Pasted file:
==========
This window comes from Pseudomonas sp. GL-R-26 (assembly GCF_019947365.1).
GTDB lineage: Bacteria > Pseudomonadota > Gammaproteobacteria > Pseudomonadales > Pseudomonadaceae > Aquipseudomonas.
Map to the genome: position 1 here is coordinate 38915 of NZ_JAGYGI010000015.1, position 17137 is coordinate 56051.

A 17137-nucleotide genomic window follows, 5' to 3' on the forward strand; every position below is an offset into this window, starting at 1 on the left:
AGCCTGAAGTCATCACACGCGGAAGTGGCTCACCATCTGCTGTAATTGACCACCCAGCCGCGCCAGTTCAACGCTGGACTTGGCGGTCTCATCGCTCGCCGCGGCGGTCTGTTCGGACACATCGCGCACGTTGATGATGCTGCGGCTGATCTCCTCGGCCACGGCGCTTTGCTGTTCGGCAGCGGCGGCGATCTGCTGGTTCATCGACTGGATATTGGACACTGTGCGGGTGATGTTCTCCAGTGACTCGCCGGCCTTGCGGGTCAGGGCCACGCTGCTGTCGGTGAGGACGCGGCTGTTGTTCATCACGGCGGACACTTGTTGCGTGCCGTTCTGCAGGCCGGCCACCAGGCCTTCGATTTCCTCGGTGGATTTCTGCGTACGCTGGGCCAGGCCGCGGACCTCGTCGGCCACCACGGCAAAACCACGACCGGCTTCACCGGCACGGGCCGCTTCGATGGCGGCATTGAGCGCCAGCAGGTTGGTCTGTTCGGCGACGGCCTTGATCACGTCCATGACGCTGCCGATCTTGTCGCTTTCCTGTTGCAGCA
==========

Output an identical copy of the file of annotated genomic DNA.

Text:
This window comes from Pseudomonas sp. GL-R-26 (assembly GCF_019947365.1).
GTDB lineage: Bacteria > Pseudomonadota > Gammaproteobacteria > Pseudomonadales > Pseudomonadaceae > Aquipseudomonas.
Map to the genome: position 1 here is coordinate 38915 of NZ_JAGYGI010000015.1, position 17137 is coordinate 56051.

A 17137-nucleotide genomic window follows, 5' to 3' on the forward strand; every position below is an offset into this window, starting at 1 on the left:
AGCCTGAAGTCATCACACGCGGAAGTGGCTCACCATCTGCTGTAATTGACCACCCAGCCGCGCCAGTTCAACGCTGGACTTGGCGGTCTCATCGCTCGCCGCGGCGGTCTGTTCGGACACATCGCGCACGTTGATGATGCTGCGGCTGATCTCCTCGGCCACGGCGCTTTGCTGTTCGGCAGCGGCGGCGATCTGCTGGTTCATCGACTGGATATTGGACACTGTGCGGGTGATGTTCTCCAGTGACTCGCCGGCCTTGCGGGTCAGGGCCACGCTGCTGTCGGTGAGGACGCGGCTGTTGTTCATCACGGCGGACACTTGTTGCGTGCCGTTCTGCAGGCCGGCCACCAGGCCTTCGATTTCCTCGGTGGATTTCTGCGTACGCTGGGCCAGGCCGCGGACCTCGTCGGCCACCACGGCAAAACCACGACCGGCTTCACCGGCACGGGCCGCTTCGATGGCGGCATTGAGCGCCAGCAGGTTGGTCTGTTCGGCGACGGCCTTGATCACGTCCATGACGCTGCCGATCTTGTCGCTTTCCTGTTGCAGCA